# What is the value of lim$_{n\to \infty} a_n$ if $\lim_{n \to \infty}\left|a_n+ 3\left(\frac{n-2}{n}\right)^n \right|^{\frac{1}{n}}=\frac{3}{5}$?

Let $\{a_n\}$ be a sequence of real numbers such that $$\lim_{n \to \infty}\left|a_n+ 3\left(\frac{n-2}{n}\right)^n \right|^{\frac{1}{n}}=\frac{3}{5}.$$

What is the value of $\lim_{n\to \infty} a_n$?

• I edited your question. Some LaTeX tips: you can use \{ \} inside math mode (i.e., inside the $signs) to make braces. You can use \lim to make the limit symbol. Commented Nov 27, 2016 at 16:02 • – user9464 Commented Nov 27, 2016 at 16:24 ## 3 Answers We have $$\lim_{n \to \infty}|a_n+ 3((n-2)/n)^n|^{1/n}=3/5 <1.$$ So by the root test, the series$\sum|(a_n+ 3((n-2)/n)^n|$converges, therefore the general term converges to$0$. Note that: $$((n-2)/n)^n = (1-2/n)^n \to e^{-2}$$ This shows that$a_n \to -3e^{-2}$. • @Dr.MV when a series converges, its general term goes to$0$– user384138 Commented Nov 27, 2016 at 16:24 • Yes, I know. But we need not use results from series analysis when analyzing a sequence. Commented Nov 27, 2016 at 16:27 • @Dr.MV but then we have to basically prove that thing (which you did in your answer) – user384138 Commented Nov 27, 2016 at 16:29 • Your proof is fine. It's quite possible that the OP and others who are in the middle of studying sequences have not yet studied series. They would not have, therefore, the requisite tools to apply this approach. That is the reason that I took a "back to basics" approach. Commented Nov 27, 2016 at 16:32 • Good approach+1. Commented Nov 28, 2016 at 16:37 If$\displaystyle \lim_{n \to \infty}\left|a_n+ 3\left(1-\frac2n\right)^n\right|^{1/n}=3/5$, then for all$\epsilon>0$, there exists a number$N(\epsilon)$such that $$\frac35-\epsilon\le\left|a_n+ 3\left(1-\frac2n\right)^n\right|^{1/n}<\frac35+\epsilon \tag 1$$ whenever$n>N(\epsilon)$. The inequality in$(1)$is equivalent to the inequality $$\left(\frac35-\epsilon\right)^n\le \left|a_n+ 3\left(1-\frac2n\right)^n\right|\le \left(\frac35+\epsilon\right)^n \tag 2$$ for$n>N(\epsilon)$. Since$(2)$is true for all$\epsilon$, it is true for$\epsilon\le r<\frac25$. Letting$n\to \infty$in$(2)$for such$\epsilon\$, we see that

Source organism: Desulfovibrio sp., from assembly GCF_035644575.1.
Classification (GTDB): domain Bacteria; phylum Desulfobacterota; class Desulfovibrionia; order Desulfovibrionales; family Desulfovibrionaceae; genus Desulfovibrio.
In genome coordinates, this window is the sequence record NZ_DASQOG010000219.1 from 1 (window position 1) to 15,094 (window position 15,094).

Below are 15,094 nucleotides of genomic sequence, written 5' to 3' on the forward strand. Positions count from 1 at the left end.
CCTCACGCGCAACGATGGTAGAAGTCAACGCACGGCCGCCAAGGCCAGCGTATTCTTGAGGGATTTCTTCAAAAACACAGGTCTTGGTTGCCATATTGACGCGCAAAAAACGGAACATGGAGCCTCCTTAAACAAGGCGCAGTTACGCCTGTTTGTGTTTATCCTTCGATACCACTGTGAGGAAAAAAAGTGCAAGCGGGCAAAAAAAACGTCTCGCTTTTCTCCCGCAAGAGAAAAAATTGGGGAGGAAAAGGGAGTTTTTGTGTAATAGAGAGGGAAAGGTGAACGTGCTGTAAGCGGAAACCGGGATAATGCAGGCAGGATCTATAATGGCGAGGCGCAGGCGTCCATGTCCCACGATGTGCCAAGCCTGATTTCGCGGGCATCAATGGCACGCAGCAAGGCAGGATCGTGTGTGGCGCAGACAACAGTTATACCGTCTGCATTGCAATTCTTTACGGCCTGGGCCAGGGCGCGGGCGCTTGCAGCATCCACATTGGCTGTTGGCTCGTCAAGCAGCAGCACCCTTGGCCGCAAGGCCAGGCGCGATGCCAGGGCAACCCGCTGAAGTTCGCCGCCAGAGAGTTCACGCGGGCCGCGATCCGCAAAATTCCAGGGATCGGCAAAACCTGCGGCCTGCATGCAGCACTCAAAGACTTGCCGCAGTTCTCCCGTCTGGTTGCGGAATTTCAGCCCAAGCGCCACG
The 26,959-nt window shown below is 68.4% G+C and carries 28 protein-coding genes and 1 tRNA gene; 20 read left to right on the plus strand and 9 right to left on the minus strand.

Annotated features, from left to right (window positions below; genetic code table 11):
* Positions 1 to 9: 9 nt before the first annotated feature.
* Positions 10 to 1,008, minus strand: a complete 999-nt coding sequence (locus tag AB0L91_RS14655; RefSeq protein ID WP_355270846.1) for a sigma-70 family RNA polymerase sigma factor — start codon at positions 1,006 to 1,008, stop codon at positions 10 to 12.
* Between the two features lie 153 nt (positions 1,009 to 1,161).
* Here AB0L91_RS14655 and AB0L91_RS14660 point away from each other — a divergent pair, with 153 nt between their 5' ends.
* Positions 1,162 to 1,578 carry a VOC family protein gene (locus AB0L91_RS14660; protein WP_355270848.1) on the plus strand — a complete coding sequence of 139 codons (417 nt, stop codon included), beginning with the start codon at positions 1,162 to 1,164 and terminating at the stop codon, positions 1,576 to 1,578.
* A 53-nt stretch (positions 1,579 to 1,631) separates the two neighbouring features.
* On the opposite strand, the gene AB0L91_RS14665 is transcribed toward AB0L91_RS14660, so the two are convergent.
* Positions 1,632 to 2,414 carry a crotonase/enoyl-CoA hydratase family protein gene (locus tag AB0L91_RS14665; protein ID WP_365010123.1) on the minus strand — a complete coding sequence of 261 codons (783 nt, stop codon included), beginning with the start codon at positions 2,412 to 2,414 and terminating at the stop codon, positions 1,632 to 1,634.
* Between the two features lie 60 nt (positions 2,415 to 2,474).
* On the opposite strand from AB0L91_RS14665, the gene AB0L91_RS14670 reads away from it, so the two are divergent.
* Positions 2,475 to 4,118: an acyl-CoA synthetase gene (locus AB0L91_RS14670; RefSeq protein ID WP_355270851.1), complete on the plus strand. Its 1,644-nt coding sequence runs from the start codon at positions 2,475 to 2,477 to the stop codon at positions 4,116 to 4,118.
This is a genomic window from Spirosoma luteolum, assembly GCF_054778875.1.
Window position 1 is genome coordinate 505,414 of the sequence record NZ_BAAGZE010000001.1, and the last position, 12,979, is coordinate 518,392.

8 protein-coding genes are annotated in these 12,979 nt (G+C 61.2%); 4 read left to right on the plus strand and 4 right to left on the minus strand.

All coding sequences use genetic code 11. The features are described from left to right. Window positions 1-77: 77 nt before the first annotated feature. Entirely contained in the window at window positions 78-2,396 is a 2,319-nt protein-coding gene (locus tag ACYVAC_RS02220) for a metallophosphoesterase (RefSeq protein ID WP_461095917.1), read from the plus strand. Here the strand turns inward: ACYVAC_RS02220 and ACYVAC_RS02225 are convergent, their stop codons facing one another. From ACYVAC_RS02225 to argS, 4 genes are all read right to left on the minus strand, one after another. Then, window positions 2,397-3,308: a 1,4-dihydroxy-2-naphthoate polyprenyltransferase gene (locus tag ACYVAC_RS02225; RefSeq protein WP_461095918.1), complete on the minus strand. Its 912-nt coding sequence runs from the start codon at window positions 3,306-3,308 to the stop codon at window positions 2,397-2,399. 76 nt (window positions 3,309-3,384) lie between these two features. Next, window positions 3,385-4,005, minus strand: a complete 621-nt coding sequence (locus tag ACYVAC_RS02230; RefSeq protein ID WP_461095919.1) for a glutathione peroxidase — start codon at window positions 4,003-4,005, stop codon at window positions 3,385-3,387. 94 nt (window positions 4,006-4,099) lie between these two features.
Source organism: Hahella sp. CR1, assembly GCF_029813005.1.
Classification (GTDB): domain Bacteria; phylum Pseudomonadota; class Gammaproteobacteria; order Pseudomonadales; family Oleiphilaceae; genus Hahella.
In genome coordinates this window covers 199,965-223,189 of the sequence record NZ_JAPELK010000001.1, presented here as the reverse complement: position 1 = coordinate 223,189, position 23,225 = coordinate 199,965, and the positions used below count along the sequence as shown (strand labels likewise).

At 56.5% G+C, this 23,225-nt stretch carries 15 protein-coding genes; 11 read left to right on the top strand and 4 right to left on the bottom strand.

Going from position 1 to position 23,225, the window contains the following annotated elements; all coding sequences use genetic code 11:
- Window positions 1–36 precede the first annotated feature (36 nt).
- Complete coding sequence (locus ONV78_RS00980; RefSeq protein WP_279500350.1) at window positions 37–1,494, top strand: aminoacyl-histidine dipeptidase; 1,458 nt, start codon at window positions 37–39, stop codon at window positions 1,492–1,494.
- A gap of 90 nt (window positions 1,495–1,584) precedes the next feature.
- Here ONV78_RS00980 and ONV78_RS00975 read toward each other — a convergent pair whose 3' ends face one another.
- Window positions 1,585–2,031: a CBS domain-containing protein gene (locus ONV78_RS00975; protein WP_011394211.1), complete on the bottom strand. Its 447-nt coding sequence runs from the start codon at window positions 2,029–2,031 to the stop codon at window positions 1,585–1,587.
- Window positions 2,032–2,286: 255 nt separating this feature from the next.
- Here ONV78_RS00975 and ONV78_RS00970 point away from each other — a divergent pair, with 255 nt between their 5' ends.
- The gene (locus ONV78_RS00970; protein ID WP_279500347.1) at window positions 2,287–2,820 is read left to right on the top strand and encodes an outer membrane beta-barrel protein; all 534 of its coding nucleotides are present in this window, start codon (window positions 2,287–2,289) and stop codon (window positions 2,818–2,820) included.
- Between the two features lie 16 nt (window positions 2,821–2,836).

$$\lim_{n\to \infty}\left|a_n+ 3\left(1-\frac2n\right)^n\right|=0.$$

Since the absolute value function is continuous, we must have

$$\lim_{n\to \infty}\left(a_n+ 3\left(1-\frac2n\right)^n\right)=0,$$

which implies

$$\lim_{n\to \infty}a_n=-\lim_{n\to \infty}\left(3\left(1-\frac2n\right)^n\right)=-3e^{-2}.$$

And we are done!

• You are basically proving the known result I used in my answer (+1)
– user384138
Commented Nov 27, 2016 at 16:27
• @OpenBall Thank you for the "up vote!" Much appreciative. Commented Nov 27, 2016 at 16:28

We have $$\lim_{n\to +\infty}3\left(\frac{n-2}{n}\right)^n=3e^{-2}$$

$$\implies \lim_{n \to\infty}a_n=-3e^{-2}$$

since $$\lim_{n\to+\infty}\left(\frac{3}{5}\right)^n=0.$$

• that is very clean.............+1 Commented Dec 11, 2016 at 12:09
• @Bhaskara-III Thanks a lot for your comment. Commented Dec 11, 2016 at 12:11